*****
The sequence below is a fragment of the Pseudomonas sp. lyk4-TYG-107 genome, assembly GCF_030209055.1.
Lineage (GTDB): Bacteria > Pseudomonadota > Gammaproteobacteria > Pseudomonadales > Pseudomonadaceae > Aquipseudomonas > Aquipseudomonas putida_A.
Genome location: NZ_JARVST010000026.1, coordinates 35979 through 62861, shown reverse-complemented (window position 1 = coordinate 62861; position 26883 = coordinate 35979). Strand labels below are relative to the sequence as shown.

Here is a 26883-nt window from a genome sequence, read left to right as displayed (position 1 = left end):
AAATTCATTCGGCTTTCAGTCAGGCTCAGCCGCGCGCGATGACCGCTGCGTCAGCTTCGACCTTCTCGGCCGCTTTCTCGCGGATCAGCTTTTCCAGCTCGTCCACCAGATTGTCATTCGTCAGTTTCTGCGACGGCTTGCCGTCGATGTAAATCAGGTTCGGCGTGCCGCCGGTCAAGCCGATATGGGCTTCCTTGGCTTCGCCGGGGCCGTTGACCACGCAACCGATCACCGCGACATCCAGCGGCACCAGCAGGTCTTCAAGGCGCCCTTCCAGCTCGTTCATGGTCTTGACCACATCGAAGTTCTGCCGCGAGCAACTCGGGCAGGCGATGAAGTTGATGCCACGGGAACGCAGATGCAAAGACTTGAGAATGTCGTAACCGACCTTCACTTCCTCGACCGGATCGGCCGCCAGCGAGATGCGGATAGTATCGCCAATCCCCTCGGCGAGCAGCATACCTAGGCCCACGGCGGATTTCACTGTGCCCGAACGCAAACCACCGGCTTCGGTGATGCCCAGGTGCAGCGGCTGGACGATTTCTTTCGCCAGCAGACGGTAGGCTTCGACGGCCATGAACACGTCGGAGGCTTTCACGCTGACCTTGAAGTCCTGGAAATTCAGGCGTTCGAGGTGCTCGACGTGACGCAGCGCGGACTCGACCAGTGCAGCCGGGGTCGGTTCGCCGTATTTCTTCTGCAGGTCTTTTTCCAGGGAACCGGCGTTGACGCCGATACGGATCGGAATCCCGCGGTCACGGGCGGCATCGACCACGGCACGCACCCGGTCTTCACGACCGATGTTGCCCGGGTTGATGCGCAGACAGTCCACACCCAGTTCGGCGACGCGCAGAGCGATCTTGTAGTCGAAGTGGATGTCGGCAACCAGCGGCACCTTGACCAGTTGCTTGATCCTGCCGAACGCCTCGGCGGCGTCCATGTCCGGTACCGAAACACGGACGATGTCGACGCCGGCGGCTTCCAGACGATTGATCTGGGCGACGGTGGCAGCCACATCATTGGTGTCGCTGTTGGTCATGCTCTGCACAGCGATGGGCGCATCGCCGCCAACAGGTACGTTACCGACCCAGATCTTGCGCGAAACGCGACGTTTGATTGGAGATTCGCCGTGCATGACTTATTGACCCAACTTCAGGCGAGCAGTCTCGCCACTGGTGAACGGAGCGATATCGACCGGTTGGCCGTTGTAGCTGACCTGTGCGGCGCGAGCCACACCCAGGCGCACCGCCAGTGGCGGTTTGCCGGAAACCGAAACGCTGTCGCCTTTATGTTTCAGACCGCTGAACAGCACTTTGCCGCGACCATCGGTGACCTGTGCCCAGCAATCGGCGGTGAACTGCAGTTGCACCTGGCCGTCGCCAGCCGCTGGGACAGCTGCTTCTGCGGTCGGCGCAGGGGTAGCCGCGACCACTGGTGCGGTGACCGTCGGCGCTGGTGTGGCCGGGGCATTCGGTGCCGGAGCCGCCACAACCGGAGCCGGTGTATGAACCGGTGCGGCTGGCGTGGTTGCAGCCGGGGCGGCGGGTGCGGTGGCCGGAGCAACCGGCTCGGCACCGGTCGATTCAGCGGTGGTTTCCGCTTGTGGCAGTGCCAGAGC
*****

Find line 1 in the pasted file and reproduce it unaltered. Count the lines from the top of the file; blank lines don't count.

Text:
The sequence below is a fragment of the Pseudomonas sp. lyk4-TYG-107 genome, assembly GCF_030209055.1.